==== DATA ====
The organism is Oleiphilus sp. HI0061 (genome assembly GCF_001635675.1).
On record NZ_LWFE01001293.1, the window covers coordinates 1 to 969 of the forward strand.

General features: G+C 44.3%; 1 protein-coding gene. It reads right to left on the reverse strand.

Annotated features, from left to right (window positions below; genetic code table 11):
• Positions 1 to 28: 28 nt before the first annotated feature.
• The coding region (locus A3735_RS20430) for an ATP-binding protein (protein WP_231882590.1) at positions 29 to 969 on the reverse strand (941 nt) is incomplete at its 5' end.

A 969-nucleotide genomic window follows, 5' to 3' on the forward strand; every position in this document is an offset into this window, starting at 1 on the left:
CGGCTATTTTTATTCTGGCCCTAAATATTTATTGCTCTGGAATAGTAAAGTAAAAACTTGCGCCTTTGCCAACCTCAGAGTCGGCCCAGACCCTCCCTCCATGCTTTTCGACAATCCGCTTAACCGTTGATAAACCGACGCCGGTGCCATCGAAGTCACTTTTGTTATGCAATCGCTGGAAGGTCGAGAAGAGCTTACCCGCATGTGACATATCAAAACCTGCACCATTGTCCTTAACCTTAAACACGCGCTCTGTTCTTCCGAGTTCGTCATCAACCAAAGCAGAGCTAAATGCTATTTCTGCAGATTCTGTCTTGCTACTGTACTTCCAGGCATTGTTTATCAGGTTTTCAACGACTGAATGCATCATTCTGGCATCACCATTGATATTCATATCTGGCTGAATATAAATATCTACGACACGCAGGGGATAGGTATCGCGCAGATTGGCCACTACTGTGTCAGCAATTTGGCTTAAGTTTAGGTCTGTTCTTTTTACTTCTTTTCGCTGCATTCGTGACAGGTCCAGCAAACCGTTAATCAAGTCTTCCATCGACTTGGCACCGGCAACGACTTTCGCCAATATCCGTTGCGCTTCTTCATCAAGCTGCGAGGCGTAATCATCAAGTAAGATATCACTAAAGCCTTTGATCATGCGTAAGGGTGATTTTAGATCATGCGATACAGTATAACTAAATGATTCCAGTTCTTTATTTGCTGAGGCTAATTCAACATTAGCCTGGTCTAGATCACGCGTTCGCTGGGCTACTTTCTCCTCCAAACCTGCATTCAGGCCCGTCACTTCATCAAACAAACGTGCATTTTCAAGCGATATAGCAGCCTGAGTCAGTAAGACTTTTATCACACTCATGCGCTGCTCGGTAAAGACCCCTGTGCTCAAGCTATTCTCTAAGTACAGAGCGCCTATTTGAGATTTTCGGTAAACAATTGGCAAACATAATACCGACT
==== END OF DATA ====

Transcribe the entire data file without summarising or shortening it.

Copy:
The organism is Oleiphilus sp. HI0061 (genome assembly GCF_001635675.1).
On record NZ_LWFE01001293.1, the window covers coordinates 1 to 969 of the forward strand.

General features: G+C 44.3%; 1 protein-coding gene. It reads right to left on the reverse strand.

Annotated features, from left to right (window positions below; genetic code table 11):
• Positions 1 to 28: 28 nt before the first annotated feature.
• The coding region (locus A3735_RS20430) for an ATP-binding protein (protein WP_231882590.1) at positions 29 to 969 on the reverse strand (941 nt) is incomplete at its 5' end.

A 969-nucleotide genomic window follows, 5' to 3' on the forward strand; every position in this document is an offset into this window, starting at 1 on the left:
CGGCTATTTTTATTCTGGCCCTAAATATTTATTGCTCTGGAATAGTAAAGTAAAAACTTGCGCCTTTGCCAACCTCAGAGTCGGCCCAGACCCTCCCTCCATGCTTTTCGACAATCCGCTTAACCGTTGATAAACCGACGCCGGTGCCATCGAAGTCACTTTTGTTATGCAATCGCTGGAAGGTCGAGAAGAGCTTACCCGCATGTGACATATCAAAACCTGCACCATTGTCCTTAACCTTAAACACGCGCTCTGTTCTTCCGAGTTCGTCATCAACCAAAGCAGAGCTAAATGCTATTTCTGCAGATTCTGTCTTGCTACTGTACTTCCAGGCATTGTTTATCAGGTTTTCAACGACTGAATGCATCATTCTGGCATCACCATTGATATTCATATCTGGCTGAATATAAATATCTACGACACGCAGGGGATAGGTATCGCGCAGATTGGCCACTACTGTGTCAGCAATTTGGCTTAAGTTTAGGTCTGTTCTTTTTACTTCTTTTCGCTGCATTCGTGACAGGTCCAGCAAACCGTTAATCAAGTCTTCCATCGACTTGGCACCGGCAACGACTTTCGCCAATATCCGTTGCGCTTCTTCATCAAGCTGCGAGGCGTAATCATCAAGTAAGATATCACTAAAGCCTTTGATCATGCGTAAGGGTGATTTTAGATCATGCGATACAGTATAACTAAATGATTCCAGTTCTTTATTTGCTGAGGCTAATTCAACATTAGCCTGGTCTAGATCACGCGTTCGCTGGGCTACTTTCTCCTCCAAACCTGCATTCAGGCCCGTCACTTCATCAAACAAACGTGCATTTTCAAGCGATATAGCAGCCTGAGTCAGTAAGACTTTTATCACACTCATGCGCTGCTCGGTAAAGACCCCTGTGCTCAAGCTATTCTCTAAGTACAGAGCGCCTATTTGAGATTTTCGGTAAACAATTGGCAAACATAATACCGACT